1990’s R&B sensation and accused predator is broke.
Earlier this month, R. Kelly’s lawyer Devereaux Cannick revealed that the singer’s funds are “depleted”. It has been reported that Kelly’s catalog generates around $1.7 million a year in the United States which he only receives a small percentage of. As a result, the “I Believe I Can Fly” singer is looking to sell his song catalog–the problem is he is unable to find a buyer, even at below market value.
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At one point, the negative publicity was increasing Kelly’s album sales, song sales, and audio and video streams. And the New York Times suggested it would be hard to mute R. Kelly. As it stands today, however, the value of his music catalog has declined. Founded in 2017, Kenyette Barnes and Oronike Odeleye, the #MuteRKelly campaign aims to draw attention to the artist’s controversial past and encourage both corporate companies and fans to end all financial support of the artist. In 2018, Spotify removed R. Kelly from its curated playlists and committed to no longer actively promoting his music.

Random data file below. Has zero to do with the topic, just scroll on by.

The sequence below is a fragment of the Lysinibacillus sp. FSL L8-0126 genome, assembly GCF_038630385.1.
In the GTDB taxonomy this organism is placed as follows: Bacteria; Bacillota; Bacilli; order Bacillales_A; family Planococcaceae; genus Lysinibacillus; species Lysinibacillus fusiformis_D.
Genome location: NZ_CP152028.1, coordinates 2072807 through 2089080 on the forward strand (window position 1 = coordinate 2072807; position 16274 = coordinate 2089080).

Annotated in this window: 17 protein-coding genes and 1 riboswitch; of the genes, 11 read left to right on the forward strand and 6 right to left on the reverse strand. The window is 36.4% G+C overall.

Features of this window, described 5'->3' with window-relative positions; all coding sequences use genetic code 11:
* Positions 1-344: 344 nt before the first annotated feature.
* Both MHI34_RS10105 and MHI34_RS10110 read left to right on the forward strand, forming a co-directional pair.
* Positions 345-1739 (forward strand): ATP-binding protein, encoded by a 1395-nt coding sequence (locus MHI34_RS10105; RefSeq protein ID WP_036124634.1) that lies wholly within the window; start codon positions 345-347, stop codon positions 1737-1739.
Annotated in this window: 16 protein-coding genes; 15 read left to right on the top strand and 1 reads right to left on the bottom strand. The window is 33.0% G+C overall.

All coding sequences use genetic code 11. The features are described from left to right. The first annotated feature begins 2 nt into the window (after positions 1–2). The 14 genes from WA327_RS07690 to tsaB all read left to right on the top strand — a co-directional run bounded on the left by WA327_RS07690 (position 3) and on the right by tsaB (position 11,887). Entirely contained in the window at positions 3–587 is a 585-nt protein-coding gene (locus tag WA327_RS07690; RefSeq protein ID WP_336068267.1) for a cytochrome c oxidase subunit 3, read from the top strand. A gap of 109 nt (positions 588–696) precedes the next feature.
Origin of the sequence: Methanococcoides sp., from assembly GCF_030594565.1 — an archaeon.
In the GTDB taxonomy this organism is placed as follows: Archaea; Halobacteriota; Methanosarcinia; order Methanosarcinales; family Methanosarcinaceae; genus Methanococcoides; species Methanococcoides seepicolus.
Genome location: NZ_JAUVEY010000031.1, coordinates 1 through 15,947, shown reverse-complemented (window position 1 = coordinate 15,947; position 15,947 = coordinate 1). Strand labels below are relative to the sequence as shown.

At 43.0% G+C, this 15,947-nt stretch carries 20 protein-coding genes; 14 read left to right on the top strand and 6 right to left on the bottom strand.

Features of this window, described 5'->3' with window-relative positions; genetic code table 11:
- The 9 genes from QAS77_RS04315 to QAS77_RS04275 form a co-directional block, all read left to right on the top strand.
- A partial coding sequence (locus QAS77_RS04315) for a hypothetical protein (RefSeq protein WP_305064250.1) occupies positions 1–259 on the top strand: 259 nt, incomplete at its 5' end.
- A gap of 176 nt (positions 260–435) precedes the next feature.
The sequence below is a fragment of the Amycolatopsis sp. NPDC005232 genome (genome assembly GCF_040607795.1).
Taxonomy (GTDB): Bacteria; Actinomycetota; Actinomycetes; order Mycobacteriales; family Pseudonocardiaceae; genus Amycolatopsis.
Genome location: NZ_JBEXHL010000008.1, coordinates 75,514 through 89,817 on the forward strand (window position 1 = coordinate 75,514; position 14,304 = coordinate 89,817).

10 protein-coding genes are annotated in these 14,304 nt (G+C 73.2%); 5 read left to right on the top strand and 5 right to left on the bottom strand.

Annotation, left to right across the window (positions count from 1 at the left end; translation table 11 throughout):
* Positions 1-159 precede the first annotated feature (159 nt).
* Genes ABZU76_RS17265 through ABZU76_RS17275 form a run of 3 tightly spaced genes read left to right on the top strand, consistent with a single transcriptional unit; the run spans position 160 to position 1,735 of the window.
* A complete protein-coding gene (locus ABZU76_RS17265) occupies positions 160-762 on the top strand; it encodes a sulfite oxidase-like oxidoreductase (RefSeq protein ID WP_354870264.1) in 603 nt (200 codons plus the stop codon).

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Despite having loyal fans, it is quite clear that Kelly’s career is over. “[The catalog] has been offered to me a number of times by his team, and of course, I’ve said no for the obvious reasons,” says Merck Mercuriadis, Hipgnosis Songs Fund founder and CEO of The Family (Music) Ltd. “There are incredible songs in that catalog,” he adds. “but why would you take that kind of risk?”
Kelly was dropped by his record label, so it wouldn’t be the best business move for someone to buy his music.